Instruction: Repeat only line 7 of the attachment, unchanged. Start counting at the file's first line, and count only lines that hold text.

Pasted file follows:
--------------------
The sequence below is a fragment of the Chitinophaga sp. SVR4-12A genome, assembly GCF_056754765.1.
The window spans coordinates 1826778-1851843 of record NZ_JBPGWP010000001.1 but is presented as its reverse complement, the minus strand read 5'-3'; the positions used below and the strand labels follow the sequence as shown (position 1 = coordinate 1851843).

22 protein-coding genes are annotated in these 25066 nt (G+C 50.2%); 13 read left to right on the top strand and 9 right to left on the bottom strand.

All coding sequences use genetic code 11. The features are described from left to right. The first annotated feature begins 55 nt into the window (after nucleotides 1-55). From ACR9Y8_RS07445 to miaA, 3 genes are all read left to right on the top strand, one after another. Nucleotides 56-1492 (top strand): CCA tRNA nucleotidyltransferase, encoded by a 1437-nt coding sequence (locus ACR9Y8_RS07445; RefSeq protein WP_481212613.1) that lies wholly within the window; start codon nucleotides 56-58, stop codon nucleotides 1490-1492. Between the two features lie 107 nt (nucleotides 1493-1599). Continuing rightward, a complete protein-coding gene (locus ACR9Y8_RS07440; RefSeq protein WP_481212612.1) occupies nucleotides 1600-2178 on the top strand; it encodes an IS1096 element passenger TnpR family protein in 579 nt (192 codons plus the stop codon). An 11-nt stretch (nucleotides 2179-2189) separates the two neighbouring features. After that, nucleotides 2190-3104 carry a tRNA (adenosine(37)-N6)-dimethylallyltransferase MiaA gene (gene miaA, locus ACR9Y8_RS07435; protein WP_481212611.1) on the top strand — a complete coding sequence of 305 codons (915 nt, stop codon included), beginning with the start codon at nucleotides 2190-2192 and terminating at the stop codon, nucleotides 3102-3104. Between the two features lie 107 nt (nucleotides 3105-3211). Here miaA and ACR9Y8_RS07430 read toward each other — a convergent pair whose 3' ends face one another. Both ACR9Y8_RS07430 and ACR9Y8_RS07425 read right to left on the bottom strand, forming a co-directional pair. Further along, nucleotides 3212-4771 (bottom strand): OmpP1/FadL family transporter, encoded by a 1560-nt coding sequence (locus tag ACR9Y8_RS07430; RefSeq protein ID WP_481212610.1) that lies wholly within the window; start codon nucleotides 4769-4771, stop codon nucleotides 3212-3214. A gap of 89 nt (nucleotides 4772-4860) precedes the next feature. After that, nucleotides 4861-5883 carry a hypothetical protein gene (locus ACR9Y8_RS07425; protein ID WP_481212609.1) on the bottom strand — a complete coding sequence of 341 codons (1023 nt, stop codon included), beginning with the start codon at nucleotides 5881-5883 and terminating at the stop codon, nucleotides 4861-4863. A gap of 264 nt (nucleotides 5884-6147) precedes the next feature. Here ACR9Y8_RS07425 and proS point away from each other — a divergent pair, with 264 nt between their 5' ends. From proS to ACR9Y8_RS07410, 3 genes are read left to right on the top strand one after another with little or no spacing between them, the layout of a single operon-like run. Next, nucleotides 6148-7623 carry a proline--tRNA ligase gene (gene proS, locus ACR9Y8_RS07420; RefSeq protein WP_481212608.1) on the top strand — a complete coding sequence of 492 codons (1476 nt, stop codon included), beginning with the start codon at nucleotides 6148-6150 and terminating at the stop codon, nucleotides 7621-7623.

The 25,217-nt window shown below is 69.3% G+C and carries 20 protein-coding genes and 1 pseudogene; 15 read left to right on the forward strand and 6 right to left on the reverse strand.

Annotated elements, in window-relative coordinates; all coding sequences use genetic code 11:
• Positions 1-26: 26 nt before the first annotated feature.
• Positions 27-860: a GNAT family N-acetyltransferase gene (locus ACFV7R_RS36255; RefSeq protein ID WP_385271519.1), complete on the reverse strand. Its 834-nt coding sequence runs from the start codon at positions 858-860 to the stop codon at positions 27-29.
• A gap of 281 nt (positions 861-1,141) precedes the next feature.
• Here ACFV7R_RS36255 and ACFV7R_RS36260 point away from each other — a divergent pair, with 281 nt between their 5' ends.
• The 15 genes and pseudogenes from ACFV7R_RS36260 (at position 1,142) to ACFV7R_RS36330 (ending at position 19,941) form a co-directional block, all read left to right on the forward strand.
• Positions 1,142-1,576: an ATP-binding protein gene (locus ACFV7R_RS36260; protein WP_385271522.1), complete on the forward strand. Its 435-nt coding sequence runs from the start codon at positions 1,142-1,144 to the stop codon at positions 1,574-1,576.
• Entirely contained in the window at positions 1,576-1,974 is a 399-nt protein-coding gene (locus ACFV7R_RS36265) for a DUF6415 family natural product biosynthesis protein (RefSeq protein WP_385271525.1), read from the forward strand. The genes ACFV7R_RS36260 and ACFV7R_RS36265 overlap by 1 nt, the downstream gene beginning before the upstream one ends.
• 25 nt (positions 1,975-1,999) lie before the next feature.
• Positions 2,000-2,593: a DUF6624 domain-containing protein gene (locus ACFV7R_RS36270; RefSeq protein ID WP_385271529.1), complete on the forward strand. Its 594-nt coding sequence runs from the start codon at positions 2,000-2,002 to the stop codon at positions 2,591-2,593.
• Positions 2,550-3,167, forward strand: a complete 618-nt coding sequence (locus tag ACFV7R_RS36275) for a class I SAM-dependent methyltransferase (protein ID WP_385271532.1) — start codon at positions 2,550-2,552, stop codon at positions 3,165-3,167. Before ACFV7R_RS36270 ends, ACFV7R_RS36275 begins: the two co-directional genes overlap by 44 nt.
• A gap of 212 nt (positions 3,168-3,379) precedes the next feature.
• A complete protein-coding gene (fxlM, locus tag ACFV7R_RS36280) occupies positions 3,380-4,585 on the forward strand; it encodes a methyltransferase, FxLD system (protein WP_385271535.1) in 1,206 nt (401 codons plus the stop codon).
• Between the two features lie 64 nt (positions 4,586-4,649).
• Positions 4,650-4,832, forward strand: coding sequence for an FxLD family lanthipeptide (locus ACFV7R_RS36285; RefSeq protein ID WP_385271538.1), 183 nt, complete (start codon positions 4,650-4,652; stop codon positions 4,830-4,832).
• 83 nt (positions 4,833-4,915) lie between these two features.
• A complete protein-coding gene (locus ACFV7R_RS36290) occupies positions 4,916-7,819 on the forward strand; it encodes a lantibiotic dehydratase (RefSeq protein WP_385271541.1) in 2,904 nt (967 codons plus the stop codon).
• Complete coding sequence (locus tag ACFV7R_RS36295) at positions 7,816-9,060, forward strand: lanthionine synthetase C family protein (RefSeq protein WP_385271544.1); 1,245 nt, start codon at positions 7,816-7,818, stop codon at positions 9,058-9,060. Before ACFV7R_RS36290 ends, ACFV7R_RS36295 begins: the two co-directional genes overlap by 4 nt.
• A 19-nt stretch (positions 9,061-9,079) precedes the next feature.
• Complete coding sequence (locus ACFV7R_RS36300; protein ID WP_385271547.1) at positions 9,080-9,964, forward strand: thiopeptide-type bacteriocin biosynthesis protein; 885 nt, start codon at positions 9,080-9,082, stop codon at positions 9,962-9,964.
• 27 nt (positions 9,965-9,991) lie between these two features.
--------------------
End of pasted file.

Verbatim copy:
• Positions 1-26: 26 nt before the first annotated feature.